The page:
The first few weeks in Australia were spent laughing, drinking, catching up with family, and becoming sunburnt at a truly alarming speed. Evidently the hole in the O-zone layer is over Australia, who knew? Now though my cousin has left back for the States, and we have begun moving along the coastline of Queensland.
The coming weeks will be filled with small day-sails and little jumps with a couple overnight or multi-day passages as we gradually move north toward Cairnes and eventually Thursday Island, which will be our final stop before the sail to Indonesia. This period of time is my chance to familiarize myself with the workings and machinations of a sailboat, and I’m glad my father and stepmother are such capable and patient teachers! Thus far I’m finding new things to bang my head on every day, and seem to have an amazing capacity for sitting right on top of something vital to the current task on the boat. I am however learning, slowly, how to move about while the boat is moving, as well as the differences in true and apparent wind and their bearings on which sail pattern to use.
As a former ski bum I am no stranger to checking the weather every day, though the difference now is that the sheer volume of weather information is an order of magnitude more. Additionally, the decisions you make with that large volume of weather information have a very real effect on your comfort for the next 24 hours and sometimes further! Certain anchorages (places where boats can drop anchor to rest or take shelter from inclement weather, typically places where a landmass blocks a portion of wind or current) are quite calm when the wind is from the north, but might offer no protection at all from a southern wind, for example. Swell, windspeed, current, tides, water depth, and of course storms all interact with each other in myriad ways that change entirely based on nearby land masses. This is even before you factor in the many varieties of boats and their different capabilities for handling these conditions. It is from this chaotic, ever-changing and sometimes unpredictable mass of information that sailors must make educated decisions on where and when to put themselves to minimize possible risk and (as in our case) maximize time spent in comfortable, beautiful places.
Sunrise just outside of Bundaberg Port Marina
We are only at our second stop of the journey north, but both places have been magnificent. After leaving Bundaberg Port Marina shortly before sunrise Tuesday morning, we struck out towards a small place called Lady Musgrave Island. Roughly 50 miles from Bundaberg, Lady Musgrave is a Maritime National Park of Australia in the Bunker Group of Islands, a wilderness reserve where the only ‘amenities’ are a few picnic tables and a small wooden lighthouse. It is also a coral cay (a small lagoon protected from the outlying swell by a ring of coral), making it a beautiful, calm anchorage under light conditions. While these coral cays are evidently quite common along the entirety of the Great Barrier Reef, Lady Musgrave is one of extremely few that are navigable by boat, making it quite a unique experience. However, the lack of significant protection beyond the coral means that in larger swells and winds the anchorage becomes quite uncomfortable, and the passage out is narrow and can seem treacherous in these conditions. With the weather report calling for a few days of thunderstorms, we decided to be thankful for our one perfect sunset at Lady Musgrave and make for Pancake Creek, an inlet along the mainland where we would settle for a few days to wait out the wet weather.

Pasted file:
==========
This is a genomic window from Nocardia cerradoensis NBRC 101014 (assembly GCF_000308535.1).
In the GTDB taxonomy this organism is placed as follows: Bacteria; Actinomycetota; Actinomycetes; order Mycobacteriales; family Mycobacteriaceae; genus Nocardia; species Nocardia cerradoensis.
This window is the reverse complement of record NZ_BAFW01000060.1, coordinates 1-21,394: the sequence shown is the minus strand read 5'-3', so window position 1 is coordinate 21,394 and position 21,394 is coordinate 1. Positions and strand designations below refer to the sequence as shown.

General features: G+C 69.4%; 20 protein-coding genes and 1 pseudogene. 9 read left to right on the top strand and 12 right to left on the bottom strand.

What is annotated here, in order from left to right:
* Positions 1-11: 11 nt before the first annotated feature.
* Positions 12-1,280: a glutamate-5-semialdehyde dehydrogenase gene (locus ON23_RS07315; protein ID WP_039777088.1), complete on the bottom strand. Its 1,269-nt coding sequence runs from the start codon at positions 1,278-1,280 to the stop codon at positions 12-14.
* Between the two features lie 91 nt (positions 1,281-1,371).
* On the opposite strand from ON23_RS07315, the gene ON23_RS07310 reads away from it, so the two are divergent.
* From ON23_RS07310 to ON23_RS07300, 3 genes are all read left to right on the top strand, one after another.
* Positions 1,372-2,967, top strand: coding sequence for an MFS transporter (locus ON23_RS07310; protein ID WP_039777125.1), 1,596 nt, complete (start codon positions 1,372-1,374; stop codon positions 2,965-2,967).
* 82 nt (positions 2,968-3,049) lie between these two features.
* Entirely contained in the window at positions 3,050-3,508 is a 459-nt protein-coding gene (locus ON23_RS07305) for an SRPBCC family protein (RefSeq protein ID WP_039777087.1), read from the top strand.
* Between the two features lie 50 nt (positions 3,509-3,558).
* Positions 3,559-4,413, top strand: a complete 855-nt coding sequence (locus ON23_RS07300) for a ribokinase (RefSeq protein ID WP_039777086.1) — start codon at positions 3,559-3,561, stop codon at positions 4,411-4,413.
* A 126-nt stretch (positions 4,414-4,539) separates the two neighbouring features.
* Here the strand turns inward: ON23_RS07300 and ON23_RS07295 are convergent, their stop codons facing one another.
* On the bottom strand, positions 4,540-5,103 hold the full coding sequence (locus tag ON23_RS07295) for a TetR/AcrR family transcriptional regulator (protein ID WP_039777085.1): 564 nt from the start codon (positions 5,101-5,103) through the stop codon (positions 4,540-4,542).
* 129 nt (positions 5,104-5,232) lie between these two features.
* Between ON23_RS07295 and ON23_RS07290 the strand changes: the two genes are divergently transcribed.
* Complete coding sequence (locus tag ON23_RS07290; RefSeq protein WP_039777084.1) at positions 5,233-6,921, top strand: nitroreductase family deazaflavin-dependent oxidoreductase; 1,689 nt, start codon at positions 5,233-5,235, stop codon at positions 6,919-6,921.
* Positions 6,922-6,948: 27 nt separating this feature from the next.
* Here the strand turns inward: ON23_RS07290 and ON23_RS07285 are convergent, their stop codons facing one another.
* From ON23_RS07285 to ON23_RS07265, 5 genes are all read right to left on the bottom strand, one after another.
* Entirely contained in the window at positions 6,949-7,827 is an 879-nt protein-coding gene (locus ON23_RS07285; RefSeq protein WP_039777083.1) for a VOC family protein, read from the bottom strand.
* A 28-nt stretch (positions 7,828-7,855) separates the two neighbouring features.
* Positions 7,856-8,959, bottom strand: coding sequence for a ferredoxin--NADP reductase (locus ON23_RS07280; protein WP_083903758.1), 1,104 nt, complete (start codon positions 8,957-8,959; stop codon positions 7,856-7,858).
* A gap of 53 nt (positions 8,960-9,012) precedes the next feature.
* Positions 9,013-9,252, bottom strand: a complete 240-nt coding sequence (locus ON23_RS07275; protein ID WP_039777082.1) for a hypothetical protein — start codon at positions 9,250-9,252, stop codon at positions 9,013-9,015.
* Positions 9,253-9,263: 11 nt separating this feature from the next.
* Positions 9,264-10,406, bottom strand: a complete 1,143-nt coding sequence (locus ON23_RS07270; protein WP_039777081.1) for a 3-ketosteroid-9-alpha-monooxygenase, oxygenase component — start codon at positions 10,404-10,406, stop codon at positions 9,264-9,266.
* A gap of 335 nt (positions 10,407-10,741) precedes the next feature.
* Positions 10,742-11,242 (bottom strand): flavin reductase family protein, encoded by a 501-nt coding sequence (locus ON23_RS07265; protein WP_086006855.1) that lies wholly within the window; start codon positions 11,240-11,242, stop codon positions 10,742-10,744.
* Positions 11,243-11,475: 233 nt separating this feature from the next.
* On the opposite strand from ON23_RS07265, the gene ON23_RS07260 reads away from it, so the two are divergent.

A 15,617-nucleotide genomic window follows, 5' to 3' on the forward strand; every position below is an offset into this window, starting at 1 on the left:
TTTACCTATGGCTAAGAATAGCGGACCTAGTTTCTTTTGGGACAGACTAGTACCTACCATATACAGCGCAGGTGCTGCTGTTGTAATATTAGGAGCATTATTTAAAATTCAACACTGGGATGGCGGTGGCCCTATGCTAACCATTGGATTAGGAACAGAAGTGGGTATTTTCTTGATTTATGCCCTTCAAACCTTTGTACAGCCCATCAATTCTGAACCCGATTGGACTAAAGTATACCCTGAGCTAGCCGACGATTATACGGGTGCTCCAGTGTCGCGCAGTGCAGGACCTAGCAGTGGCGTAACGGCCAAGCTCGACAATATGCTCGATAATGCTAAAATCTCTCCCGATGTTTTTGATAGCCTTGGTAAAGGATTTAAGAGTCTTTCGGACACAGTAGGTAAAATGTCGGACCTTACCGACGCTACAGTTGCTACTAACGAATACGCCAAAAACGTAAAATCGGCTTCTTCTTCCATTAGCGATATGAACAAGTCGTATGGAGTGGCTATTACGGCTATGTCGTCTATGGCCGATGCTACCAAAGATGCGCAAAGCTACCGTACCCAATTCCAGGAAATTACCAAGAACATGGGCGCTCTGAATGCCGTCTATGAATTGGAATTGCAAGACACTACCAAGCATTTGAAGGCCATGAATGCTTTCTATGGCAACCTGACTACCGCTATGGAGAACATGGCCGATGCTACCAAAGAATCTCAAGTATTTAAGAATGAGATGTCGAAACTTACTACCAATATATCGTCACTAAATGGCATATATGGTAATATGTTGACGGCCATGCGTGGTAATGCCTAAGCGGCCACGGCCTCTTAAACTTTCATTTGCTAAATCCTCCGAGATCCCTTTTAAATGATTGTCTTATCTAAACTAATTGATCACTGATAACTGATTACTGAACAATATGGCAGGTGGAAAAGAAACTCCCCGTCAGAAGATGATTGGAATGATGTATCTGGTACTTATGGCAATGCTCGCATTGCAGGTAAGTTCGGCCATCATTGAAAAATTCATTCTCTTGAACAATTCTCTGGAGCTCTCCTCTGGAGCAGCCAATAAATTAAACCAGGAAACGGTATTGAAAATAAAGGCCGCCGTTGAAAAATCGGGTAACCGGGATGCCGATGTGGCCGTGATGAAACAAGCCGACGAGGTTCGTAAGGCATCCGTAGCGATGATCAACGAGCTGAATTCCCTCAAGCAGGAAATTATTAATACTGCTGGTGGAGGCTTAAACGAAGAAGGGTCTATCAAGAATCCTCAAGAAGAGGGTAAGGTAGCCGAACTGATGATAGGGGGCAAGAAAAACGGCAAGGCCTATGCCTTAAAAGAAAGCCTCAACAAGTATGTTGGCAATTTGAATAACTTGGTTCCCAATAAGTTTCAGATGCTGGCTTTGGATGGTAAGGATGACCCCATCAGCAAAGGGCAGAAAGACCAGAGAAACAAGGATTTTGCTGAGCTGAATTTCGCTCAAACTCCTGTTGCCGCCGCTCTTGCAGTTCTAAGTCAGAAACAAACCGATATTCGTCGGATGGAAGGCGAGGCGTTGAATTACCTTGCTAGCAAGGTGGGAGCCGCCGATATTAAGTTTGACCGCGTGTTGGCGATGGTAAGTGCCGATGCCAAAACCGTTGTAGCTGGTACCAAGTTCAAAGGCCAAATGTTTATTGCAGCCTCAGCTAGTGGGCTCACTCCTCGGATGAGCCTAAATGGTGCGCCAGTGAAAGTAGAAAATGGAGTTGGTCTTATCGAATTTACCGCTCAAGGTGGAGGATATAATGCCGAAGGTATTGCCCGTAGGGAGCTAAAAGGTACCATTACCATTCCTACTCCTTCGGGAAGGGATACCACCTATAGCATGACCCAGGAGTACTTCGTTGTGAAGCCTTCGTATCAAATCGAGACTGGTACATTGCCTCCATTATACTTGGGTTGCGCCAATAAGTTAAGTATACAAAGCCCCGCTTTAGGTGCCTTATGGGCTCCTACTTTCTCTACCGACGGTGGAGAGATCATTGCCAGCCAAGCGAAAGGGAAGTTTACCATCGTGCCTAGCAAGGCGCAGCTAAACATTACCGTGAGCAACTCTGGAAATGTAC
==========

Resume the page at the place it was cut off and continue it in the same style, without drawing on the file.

The water at Lady Musgrave island is a marvelous shade of blue.
Sunset at Lady Musgrave Island
A short 36 mile jaunt from Lady Musgrave saw us pulling into Pancake Creek, a large picturesque river with a narrow passage upstream that offers excellent protection from the swell and winds of the open water. Dropping anchor behind the point, we were greeted by a tremendous amount of birds that call this area home, including one of Australia’s massive pelicans which dwarf any I have seen in the U.S. by a large margin, and a majestic White-Bellied Sea Eagle. Fortunately there are no saltwater crocodiles here, though that will become a concern soon further north. Heidi sliced up a bluefin tuna that we caught on the short trip here, and we spent our first evening eating a mound of fresh sashimi and drinking wine under a staggering amount of stars.
The view that greeted us at Pancake Creek
Sunset at Pancake Creek
These last two days here have been somewhat dreary with the predicted storms rolling through, bringing the rain but not the thunder that the forecasts called for. Altogether it has been nice to simply rest and relax out of the sun for me, as my tan is not ready for days upon days of Australian sun out on the water, though hopefully it soon will be. We leave tomorrow morning for Great Keppel Island, our longest jump thus far. While I am by no means in a hurry to leave any place as beautiful as Pancake Creek, I am excited to see more of this wonderful coastline and keep attempting to be slightly less than dead weight on a sailboat. Cheers everyone!